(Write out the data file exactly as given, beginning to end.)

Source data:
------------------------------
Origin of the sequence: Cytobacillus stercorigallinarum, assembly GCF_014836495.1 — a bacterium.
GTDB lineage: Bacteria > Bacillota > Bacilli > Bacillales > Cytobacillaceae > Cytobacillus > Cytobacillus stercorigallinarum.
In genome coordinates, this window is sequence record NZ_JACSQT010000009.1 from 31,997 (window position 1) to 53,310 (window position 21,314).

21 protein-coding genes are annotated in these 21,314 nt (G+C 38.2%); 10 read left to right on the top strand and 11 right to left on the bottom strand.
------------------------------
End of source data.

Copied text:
Origin of the sequence: Cytobacillus stercorigallinarum, assembly GCF_014836495.1 — a bacterium.
GTDB lineage: Bacteria > Bacillota > Bacilli > Bacillales > Cytobacillaceae > Cytobacillus > Cytobacillus stercorigallinarum.
In genome coordinates, this window is sequence record NZ_JACSQT010000009.1 from 31,997 (window position 1) to 53,310 (window position 21,314).

21 protein-coding genes are annotated in these 21,314 nt (G+C 38.2%); 10 read left to right on the top strand and 11 right to left on the bottom strand.